Global Processing

Lab finds new method to turn biomass into gasoline

April 27, 2009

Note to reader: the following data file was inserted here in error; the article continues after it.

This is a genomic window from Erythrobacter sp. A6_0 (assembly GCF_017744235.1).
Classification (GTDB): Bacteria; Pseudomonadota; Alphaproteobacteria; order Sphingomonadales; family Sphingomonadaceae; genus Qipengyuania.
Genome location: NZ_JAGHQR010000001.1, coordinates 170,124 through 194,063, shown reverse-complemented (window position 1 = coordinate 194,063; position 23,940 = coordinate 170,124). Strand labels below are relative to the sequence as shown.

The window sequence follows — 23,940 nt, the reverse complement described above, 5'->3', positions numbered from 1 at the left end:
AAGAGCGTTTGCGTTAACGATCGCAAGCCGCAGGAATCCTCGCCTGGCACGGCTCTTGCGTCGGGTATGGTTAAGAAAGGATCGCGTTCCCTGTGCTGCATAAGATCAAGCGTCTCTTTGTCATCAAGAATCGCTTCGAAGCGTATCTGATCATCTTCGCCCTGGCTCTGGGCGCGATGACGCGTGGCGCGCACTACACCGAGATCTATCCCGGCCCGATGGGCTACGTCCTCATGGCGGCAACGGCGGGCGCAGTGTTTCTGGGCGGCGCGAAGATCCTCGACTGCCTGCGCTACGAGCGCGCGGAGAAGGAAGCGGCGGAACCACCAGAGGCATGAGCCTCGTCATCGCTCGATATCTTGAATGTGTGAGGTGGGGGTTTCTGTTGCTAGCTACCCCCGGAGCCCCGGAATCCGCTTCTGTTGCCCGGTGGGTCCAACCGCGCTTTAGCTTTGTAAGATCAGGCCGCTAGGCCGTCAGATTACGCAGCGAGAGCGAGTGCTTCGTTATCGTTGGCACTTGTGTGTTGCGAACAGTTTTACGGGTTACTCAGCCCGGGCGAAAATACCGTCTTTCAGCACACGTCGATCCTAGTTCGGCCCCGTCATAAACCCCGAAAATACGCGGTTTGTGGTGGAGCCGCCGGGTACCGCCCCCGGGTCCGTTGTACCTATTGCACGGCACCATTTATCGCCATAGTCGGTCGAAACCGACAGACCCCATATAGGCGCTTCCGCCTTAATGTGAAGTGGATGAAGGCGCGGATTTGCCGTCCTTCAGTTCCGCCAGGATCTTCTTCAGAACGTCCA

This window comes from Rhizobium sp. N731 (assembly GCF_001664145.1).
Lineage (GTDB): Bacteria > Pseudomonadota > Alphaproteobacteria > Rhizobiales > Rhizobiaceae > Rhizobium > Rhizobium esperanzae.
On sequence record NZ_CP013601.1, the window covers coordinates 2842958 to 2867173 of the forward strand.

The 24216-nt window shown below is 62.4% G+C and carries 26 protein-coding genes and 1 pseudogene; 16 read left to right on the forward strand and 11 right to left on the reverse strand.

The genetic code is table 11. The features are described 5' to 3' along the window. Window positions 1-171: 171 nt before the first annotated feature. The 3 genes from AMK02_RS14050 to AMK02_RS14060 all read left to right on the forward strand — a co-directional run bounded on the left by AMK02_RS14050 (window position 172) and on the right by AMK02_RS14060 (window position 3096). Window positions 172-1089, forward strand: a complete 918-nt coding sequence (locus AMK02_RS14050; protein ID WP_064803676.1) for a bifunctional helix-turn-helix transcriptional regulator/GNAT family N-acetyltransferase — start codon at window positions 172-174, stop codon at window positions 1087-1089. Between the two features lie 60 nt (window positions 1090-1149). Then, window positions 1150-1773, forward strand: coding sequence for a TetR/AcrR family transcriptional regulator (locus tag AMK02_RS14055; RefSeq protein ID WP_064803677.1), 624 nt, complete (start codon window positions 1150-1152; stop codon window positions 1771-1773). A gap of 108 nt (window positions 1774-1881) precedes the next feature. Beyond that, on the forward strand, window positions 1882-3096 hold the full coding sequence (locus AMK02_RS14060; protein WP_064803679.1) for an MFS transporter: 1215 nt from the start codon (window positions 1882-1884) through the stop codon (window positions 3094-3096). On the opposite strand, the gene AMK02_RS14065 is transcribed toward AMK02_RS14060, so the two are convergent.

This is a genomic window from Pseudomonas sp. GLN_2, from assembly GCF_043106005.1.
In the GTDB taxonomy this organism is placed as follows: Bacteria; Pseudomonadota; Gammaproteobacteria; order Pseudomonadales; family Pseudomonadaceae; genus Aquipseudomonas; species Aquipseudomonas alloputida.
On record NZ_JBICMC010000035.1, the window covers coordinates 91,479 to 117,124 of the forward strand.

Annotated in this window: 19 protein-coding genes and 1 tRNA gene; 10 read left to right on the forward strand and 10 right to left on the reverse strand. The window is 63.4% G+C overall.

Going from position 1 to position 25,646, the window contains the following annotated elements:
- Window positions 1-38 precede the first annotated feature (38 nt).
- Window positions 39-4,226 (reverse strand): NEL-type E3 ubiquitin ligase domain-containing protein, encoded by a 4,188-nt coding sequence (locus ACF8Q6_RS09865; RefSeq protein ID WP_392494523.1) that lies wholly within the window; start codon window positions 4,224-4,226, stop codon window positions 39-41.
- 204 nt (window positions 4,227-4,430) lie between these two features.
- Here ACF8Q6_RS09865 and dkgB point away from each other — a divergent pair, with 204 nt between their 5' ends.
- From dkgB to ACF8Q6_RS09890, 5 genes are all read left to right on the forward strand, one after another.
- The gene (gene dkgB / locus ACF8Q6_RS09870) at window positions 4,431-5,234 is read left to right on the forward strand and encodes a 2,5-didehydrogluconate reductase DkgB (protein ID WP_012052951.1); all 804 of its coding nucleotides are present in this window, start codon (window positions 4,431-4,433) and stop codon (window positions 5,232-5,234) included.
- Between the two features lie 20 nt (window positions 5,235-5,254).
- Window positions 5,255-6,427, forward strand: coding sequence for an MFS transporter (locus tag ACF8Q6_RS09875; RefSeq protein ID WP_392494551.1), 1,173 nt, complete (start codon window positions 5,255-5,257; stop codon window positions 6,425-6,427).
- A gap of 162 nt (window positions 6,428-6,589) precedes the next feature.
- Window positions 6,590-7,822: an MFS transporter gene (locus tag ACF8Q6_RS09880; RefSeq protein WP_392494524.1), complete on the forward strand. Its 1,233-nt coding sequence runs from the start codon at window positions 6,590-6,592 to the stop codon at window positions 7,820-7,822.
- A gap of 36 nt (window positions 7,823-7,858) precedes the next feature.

U.S. scientists have combined a discovery from a French garbage dump with breakthroughs in synthetic biology to come up with a novel method for turning plant waste into gasoline, without the need of any food sources, according to Reuters. A synthetic biology lab at the University of California San Francisco identified a compound able to use biomass to produce a gas that can be converted into a gasoline chemically indistinguishable from fossil fuel based petroleum. Their method allows for a variety of feedstock to be used that are nonfood sources, such as agricultural waste products like corn stover and sugar cane bagasse. Critics charge that making ethanol from corn helps drive up food prices and is not an environmentally sound way to produce a so-called green fuel. The scientists said gasoline they were able to produce carried the same chemical and molecular makeup as gasoline from oil refineries. Scientists said that the United States could look to biological sources for a large percentage of its gasoline when oil prices are high. Scientists previously tried to find an enzyme that could break down the cell walls of plants to help make biofuels but failed. The lab used a bacterium discovered in the early 1980s living in a French garbage dump. They combined the bacterium with yeast, which can make different chemicals. When mixing this compound with biomass like switchgrass, the bacteria consume the grass and produce the chemical acetate. The yeast eats the acetate and converts it into methyl halides, molecules traditionally used as agricultural fumigants. The methyl halides come off as a gas that can be collected and converted into gasoline. By using different catalysts the methyl halides can also be converted into other useful chemicals, such as the ethylene used to make plastic bags. Marine algae, fungi and other organisms, according to the UCSF lab’s paper in the Journal of the American Chemical Society, naturally produce methyl halides. But it''s produced in such low yields that it was not of use to industry. These results demonstrate the potential for industrial production of methyl halides from nonfood sources to make gasoline. The first large-scale pilot plant could be built in three years. The lab''s discovery was helped by breakthroughs in synthetic biology over the past few years. Labs can now design a piece of DNA on a computer, email it to a DNA synthesis company and have the actual DNA mailed to them in a matter of weeks.